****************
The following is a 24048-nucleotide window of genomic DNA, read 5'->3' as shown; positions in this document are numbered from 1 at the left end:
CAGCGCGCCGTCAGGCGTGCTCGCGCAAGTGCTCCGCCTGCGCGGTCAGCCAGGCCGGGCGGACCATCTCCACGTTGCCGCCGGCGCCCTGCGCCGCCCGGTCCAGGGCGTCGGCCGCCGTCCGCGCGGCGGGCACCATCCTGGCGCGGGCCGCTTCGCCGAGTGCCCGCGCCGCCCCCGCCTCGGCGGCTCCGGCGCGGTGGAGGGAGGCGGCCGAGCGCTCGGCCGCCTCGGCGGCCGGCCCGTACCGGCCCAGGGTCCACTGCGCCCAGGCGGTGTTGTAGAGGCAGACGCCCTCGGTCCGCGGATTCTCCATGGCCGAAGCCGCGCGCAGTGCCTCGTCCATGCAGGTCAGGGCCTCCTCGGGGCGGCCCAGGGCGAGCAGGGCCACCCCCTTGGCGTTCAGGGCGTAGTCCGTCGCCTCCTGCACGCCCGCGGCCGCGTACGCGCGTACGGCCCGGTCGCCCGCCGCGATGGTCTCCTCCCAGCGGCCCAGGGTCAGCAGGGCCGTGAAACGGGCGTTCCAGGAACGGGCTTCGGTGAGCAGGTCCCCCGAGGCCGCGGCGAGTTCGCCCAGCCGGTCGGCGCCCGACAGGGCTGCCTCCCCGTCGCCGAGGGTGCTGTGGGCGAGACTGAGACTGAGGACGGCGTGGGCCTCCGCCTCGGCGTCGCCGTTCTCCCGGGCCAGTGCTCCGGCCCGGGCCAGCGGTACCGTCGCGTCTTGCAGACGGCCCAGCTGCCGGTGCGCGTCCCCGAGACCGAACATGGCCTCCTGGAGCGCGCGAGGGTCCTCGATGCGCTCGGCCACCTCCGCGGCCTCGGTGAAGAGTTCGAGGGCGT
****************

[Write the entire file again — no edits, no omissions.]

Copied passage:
The following is a 24048-nucleotide window of genomic DNA, read 5'->3' as shown; positions in this document are numbered from 1 at the left end:
CAGCGCGCCGTCAGGCGTGCTCGCGCAAGTGCTCCGCCTGCGCGGTCAGCCAGGCCGGGCGGACCATCTCCACGTTGCCGCCGGCGCCCTGCGCCGCCCGGTCCAGGGCGTCGGCCGCCGTCCGCGCGGCGGGCACCATCCTGGCGCGGGCCGCTTCGCCGAGTGCCCGCGCCGCCCCCGCCTCGGCGGCTCCGGCGCGGTGGAGGGAGGCGGCCGAGCGCTCGGCCGCCTCGGCGGCCGGCCCGTACCGGCCCAGGGTCCACTGCGCCCAGGCGGTGTTGTAGAGGCAGACGCCCTCGGTCCGCGGATTCTCCATGGCCGAAGCCGCGCGCAGTGCCTCGTCCATGCAGGTCAGGGCCTCCTCGGGGCGGCCCAGGGCGAGCAGGGCCACCCCCTTGGCGTTCAGGGCGTAGTCCGTCGCCTCCTGCACGCCCGCGGCCGCGTACGCGCGTACGGCCCGGTCGCCCGCCGCGATGGTCTCCTCCCAGCGGCCCAGGGTCAGCAGGGCCGTGAAACGGGCGTTCCAGGAACGGGCTTCGGTGAGCAGGTCCCCCGAGGCCGCGGCGAGTTCGCCCAGCCGGTCGGCGCCCGACAGGGCTGCCTCCCCGTCGCCGAGGGTGCTGTGGGCGAGACTGAGACTGAGGACGGCGTGGGCCTCCGCCTCGGCGTCGCCGTTCTCCCGGGCCAGTGCTCCGGCCCGGGCCAGCGGTACCGTCGCGTCTTGCAGACGGCCCAGCTGCCGGTGCGCGTCCCCGAGACCGAACATGGCCTCCTGGAGCGCGCGAGGGTCCTCGATGCGCTCGGCCACCTCCGCGGCCTCGGTGAAGAGTTCGAGGGCGT